Here’s a twelve pound Brown I caught long lining with a planer board.
It was early Spring at one of Illinois/Indiana Lake Michigans warm water discharges at the southern end. Notice the small spinner and the (glow in the dark) bead above the body…..This is a deadly lure/flasher combination I often use to nail Brown’s, Coho’s and Steal head in early Spring…..Long lining with flat lines and planer boards are the key after ice out. Find the warmest water, often in four to eight feet. Always get your lures just in front of the warm water discharges, as this will be your best bet. As the shallows warm, browns will move out to ten to twenty-five feet of water. During the warmer summer months they will often suspend over fifty to one-hundred feet.
To many great Lakes trollers, the Brown Trout is the prize of prizes among trout. Moody, shy, unpredictable as a junkyard dog and sometimes as ornery, browns can also be tough to catch. Many half-truths and outright myths have attached themselves to brown trout and brown trout fishing. Although it is true that browns gorge themselves to the bursting point, they do not eat themselves to death as some people believe. True, they are shy fish, and that is why most trollers rely on light line and long leads to catch them.
One of the best times to catch browns is in the Spring when the hungry fish target harbor mouths, factory and power plant hot water discharge runoffs. These areas attract bait fish which, in turn, draw brown trout.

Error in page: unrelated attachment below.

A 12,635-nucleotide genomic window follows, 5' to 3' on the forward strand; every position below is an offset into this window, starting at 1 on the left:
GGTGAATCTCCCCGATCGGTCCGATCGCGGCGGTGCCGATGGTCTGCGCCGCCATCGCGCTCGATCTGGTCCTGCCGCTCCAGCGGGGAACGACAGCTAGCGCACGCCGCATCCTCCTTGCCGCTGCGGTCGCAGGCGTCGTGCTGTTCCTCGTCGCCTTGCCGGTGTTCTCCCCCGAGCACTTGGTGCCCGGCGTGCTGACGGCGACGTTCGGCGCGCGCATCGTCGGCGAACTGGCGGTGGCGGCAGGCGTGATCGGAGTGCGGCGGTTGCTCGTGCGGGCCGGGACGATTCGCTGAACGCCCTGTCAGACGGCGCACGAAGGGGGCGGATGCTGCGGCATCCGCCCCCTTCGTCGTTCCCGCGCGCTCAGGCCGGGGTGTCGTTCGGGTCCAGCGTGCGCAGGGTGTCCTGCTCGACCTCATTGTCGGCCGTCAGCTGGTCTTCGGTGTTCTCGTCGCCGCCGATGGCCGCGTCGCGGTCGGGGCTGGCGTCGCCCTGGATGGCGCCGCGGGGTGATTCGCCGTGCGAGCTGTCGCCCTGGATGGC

Certain types of underwater structure seems to attract Great Lakes browns during the peak periods of May through July. Look for for fish to be close to shore on days when the wind blows offshore, and further from shore with an on shore wind. River mouths are like magnets for big browns because the current flow attracts the forage fish that they eat. Deep water close to shore, a rapidly declining bottom contour, long points jutting out into the lake, or deep holes with shallow water on all sides are also good, especially when found far from shore.
A presentation that you work in shallow water, and works quite well is to fish the surface down to fifteen feet with planer boards. Some of your choices are, Yellow Birds, Church boards and the bigger off-shore boards. I’m a little hesitant to recommend a particular brand because what works for me may not work for you. I will say I find it easier to run a small board on each line rather than a large board with releases on the towline. I do feel it is important to run all the same type to get a presentation that is easy and productive.
The clear surface water leaves you with a visibility factor to consider. I run a 1/4 to 1 ounce bead chain trolling sinker at the end of the 20-25lb mono to avoid line twists and get the depth I want. From the sinker to the lure I use 8ft of a 12lb mono and a small round cross lock snap. When the fish hits, the board slides down to the trolling sinker. With the sinker in line, the board will not knock the fish off as it would if it ran down to the lure.
When setting this presentation, I set my boat speed at 2 mph and let out my lure about 30 to 100 feet and attach the board. This distance will change with the amount of light, type of lure and depth you want to fish. When action is slow, adjust this distance and see what happens.
Once the board is attached, carefully lower the board into the water and let out enough line to allow room for more boards, between that board and the boat. Boards should be spaced about 30 feet apart. When a fish hits, the board releases and it will drop back behind the boat. Land your fish and reset this board by letting out enough line to allow the board to fly back into the same spot it came from.